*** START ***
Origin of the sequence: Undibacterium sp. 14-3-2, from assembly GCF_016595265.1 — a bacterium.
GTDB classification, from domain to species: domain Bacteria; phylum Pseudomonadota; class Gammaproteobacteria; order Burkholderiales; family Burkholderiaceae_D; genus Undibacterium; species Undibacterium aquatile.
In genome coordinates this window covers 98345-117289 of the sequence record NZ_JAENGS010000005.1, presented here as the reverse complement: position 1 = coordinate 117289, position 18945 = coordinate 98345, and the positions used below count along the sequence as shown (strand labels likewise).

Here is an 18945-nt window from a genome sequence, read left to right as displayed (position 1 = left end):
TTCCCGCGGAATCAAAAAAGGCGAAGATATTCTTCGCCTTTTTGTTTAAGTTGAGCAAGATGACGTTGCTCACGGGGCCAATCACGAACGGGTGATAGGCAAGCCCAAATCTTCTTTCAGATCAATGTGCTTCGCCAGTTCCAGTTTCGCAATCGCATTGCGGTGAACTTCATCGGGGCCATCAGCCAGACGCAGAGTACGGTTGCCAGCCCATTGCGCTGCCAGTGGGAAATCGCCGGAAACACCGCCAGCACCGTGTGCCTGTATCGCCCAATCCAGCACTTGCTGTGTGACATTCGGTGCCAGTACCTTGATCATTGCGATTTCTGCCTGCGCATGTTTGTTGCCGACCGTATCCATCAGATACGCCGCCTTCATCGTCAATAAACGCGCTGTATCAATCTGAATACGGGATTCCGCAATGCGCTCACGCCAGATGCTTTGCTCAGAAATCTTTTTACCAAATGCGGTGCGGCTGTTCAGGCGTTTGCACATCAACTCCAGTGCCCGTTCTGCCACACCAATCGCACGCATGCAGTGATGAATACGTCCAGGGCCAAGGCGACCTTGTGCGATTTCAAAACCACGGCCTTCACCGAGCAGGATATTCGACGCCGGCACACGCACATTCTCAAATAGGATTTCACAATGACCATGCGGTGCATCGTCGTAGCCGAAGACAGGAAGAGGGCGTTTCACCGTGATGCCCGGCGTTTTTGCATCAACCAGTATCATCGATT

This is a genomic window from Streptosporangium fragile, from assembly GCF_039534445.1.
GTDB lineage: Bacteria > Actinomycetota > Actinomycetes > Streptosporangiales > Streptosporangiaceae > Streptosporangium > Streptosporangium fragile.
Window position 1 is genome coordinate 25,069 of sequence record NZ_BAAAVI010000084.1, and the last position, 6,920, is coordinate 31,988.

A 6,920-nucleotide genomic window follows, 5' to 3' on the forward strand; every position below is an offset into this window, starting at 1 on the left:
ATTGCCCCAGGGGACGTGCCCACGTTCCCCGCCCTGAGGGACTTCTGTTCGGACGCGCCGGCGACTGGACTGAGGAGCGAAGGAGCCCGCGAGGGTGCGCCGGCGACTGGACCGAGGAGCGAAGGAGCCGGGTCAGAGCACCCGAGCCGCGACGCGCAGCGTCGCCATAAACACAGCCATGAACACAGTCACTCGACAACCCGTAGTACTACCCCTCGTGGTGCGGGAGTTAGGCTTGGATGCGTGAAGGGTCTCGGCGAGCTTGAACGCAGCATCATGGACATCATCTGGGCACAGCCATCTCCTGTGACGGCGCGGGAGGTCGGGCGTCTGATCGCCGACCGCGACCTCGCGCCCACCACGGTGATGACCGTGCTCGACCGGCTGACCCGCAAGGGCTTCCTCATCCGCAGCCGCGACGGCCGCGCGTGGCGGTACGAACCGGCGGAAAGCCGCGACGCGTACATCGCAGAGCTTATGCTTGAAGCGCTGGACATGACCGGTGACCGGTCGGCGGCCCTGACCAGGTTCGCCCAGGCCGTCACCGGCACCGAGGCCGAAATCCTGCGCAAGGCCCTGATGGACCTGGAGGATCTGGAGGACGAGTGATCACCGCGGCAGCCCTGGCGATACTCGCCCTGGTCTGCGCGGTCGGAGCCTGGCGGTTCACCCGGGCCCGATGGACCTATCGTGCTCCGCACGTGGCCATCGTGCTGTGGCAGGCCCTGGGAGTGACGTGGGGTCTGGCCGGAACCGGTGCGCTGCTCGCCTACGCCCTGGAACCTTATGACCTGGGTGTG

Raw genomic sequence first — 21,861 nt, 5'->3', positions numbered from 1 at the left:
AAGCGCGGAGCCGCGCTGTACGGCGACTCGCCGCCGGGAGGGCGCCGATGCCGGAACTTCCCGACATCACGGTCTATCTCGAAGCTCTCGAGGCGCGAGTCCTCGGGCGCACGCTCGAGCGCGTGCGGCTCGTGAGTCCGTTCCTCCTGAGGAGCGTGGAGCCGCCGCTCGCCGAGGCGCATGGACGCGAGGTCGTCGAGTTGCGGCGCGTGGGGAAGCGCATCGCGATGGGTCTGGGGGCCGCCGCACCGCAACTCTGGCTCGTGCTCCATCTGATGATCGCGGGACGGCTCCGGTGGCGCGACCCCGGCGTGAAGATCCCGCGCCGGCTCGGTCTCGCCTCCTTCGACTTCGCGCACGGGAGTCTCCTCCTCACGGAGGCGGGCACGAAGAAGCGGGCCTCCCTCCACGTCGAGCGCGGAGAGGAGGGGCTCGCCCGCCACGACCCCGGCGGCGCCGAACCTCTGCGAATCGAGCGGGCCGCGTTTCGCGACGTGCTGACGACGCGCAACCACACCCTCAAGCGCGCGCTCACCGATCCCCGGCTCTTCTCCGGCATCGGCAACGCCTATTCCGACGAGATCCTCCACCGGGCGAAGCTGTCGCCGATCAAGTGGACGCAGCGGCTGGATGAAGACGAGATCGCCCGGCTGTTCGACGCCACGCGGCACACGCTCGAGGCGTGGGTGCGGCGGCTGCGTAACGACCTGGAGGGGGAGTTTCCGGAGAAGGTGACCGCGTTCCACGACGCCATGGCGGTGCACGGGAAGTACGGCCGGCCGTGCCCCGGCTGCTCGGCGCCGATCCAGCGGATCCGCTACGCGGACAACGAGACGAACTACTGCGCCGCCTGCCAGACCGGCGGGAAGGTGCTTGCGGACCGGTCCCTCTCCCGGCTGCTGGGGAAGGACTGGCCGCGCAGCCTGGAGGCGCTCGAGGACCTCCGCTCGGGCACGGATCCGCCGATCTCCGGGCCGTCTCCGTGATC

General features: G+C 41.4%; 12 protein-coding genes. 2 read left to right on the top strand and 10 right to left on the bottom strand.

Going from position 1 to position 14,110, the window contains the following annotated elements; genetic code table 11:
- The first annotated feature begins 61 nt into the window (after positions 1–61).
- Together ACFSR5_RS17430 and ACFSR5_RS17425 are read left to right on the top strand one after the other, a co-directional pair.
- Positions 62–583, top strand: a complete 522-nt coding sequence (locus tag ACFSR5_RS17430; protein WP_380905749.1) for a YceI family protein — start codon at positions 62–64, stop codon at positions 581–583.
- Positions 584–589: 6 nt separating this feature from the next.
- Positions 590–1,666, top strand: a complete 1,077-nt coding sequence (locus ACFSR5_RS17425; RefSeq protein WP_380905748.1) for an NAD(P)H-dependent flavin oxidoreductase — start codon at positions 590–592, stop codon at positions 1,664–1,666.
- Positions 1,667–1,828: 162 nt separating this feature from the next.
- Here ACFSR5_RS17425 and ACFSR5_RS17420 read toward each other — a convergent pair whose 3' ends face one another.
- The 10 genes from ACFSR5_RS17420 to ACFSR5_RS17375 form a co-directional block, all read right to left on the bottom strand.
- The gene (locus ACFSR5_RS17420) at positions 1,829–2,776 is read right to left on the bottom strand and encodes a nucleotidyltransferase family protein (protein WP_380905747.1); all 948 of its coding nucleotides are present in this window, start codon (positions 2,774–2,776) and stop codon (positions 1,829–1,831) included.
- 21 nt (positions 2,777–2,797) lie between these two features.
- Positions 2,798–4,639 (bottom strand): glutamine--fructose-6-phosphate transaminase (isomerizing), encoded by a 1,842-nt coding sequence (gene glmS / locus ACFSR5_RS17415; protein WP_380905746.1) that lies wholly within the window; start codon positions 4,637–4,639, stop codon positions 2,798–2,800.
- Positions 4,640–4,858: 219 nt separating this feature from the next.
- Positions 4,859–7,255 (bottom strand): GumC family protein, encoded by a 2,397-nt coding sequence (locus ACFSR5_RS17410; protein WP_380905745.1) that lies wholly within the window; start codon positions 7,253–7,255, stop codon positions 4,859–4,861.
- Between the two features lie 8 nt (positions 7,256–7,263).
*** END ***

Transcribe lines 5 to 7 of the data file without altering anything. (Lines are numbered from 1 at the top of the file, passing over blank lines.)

TTCCCGCGGAATCAAAAAAGGCGAAGATATTCTTCGCCTTTTTGTTTAAGTTGAGCAAGATGACGTTGCTCACGGGGCCAATCACGAACGGGTGATAGGCAAGCCCAAATCTTCTTTCAGATCAATGTGCTTCGCCAGTTCCAGTTTCGCAATCGCATTGCGGTGAACTTCATCGGGGCCATCAGCCAGACGCAGAGTACGGTTGCCAGCCCATTGCGCTGCCAGTGGGAAATCGCCGGAAACACCGCCAGCACCGTGTGCCTGTATCGCCCAATCCAGCACTTGCTGTGTGACATTCGGTGCCAGTACCTTGATCATTGCGATTTCTGCCTGCGCATGTTTGTTGCCGACCGTATCCATCAGATACGCCGCCTTCATCGTCAATAAACGCGCTGTATCAATCTGAATACGGGATTCCGCAATGCGCTCACGCCAGATGCTTTGCTCAGAAATCTTTTTACCAAATGCGGTGCGGCTGTTCAGGCGTTTGCACATCAACTCCAGTGCCCGTTCTGCCACACCAATCGCACGCATGCAGTGATGAATACGTCCAGGGCCAAGGCGACCTTGTGCGATTTCAAAACCACGGCCTTCACCGAGCAGGATATTCGACGCCGGCACACGCACATTCTCAAATAGGATTTCACAATGACCATGCGGTGCATCGTCGTAGCCGAAGACAGGAAGAGGGCGTTTCACCGTGATGCCCGGCGTTTTTGCATCAACCAGTATCATCGATT

This is a genomic window from Streptosporangium fragile, from assembly GCF_039534445.1.
GTDB lineage: Bacteria > Actinomycetota > Actinomycetes > Streptosporangiales > Streptosporangiaceae > Streptosporangium > Streptosporangium fragile.